KABUL: Millions of Afghans began voting Saturday to choose a new leader in an election that could lead to the first democratic transfer of power in the nation's 5,000 year history.
About 12 million voters are eligible to cast ballots at some 6,400 polling centers across the country, according to IEC.
Around 400,000 security forces have been deployed.
There are eight presidential candidates, including opposition leader Abdullah Abdullah, former World Bank technocrat Ashraf Ghani and former foreign minister Zalmai Rassoul.
Outgoing President Hamid Karzai has cast his vote early Saturday amid tight security across the country.
The voting began without incident, but insecurity and fraud remain the top concerns for election day, according to officials.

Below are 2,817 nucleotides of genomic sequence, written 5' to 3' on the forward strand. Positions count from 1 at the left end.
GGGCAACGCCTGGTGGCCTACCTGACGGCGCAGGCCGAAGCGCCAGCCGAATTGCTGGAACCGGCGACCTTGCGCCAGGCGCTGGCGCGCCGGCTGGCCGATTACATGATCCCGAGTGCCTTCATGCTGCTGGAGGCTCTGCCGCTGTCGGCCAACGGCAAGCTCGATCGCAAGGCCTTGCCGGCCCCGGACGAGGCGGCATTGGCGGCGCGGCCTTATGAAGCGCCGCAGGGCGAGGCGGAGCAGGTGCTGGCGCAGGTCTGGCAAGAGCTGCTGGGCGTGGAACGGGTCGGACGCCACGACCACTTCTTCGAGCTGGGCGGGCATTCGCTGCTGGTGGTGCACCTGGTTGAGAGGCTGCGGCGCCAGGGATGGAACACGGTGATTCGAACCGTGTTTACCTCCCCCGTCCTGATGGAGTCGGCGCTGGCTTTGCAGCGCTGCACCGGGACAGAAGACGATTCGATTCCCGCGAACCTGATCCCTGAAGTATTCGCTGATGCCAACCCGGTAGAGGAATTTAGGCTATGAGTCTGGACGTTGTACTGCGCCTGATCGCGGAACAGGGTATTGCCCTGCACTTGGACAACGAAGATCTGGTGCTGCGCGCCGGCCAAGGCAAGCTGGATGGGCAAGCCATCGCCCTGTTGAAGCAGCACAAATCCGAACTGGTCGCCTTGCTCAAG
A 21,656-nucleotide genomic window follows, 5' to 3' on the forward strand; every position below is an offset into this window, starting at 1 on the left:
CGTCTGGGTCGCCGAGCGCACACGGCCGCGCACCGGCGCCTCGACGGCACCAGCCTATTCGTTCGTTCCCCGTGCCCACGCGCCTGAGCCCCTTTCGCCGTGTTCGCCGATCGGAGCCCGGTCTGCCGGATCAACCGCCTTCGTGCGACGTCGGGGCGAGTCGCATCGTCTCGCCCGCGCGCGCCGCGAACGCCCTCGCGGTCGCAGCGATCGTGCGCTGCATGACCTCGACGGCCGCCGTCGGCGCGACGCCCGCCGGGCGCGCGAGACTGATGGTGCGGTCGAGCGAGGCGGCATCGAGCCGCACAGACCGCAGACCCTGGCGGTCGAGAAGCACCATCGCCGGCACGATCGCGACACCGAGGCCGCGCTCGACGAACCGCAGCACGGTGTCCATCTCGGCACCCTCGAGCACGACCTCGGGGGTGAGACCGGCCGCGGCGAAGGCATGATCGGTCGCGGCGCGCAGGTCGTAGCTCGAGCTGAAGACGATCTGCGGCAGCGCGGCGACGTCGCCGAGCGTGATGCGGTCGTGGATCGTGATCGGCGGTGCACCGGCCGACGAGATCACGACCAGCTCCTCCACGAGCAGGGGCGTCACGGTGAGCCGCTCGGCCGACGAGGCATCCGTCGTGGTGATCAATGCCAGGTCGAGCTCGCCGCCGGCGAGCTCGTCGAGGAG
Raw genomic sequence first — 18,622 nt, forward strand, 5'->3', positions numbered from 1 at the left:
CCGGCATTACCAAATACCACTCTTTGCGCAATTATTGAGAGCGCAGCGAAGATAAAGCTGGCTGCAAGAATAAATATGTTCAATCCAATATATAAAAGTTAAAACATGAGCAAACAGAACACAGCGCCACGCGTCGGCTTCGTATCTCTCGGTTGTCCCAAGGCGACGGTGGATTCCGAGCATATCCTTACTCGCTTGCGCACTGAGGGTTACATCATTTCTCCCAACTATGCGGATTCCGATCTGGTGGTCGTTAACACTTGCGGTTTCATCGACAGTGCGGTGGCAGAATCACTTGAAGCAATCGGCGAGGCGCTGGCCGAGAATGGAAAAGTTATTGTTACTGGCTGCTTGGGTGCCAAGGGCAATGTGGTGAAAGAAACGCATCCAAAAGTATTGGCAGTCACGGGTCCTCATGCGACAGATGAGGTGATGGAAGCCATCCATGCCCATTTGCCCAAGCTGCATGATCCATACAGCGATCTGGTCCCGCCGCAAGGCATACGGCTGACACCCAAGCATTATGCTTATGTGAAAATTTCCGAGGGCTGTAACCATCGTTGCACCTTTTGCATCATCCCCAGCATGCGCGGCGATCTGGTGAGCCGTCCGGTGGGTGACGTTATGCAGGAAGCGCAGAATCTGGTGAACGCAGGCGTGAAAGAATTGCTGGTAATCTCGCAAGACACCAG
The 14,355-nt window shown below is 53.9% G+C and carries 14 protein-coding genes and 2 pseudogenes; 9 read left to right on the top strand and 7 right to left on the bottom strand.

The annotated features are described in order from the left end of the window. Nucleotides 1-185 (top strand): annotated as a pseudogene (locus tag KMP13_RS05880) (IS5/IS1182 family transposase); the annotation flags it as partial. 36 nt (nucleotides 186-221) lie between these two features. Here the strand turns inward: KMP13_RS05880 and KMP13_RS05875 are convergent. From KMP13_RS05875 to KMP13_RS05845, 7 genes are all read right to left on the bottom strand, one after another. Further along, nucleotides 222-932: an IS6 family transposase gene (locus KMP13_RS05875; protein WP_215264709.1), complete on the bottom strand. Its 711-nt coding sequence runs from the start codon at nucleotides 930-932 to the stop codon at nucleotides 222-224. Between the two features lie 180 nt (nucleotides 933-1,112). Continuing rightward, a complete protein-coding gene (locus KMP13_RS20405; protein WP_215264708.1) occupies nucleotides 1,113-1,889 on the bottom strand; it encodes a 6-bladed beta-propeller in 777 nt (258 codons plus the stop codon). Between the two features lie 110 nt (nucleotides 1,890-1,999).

More than 350,000 Afghan troops have been put on duty to thwart attacks on polling stations and voters.
The capital, Kabul, has been sealed off from the rest of the country by rings of roadblocks and checkpoints.
Taliban had vowed to disrupt Saturday's poll.
The group has followed through on that threat, carrying out several attacks in the capital Kabul and across the country that have left many dead and created an atmosphere of insecurity.
It warned civilians they would be targeted if they try to vote, and at least 10 percent of polling stations are expected to be shut due to security threats.
Most people expect the election will be better run than the chaotic 2009 vote that handed Karzai a second term amid massive fraud and ballot stuffing.
But it could take months, perhaps until October, for a winner to be declared at a time when the country desperately needs a leader to stem rising violence as foreign troops prepare to leave.
If no one candidate wins over 50 percent, the two with the most votes go into a run-off on May 28. (QNA)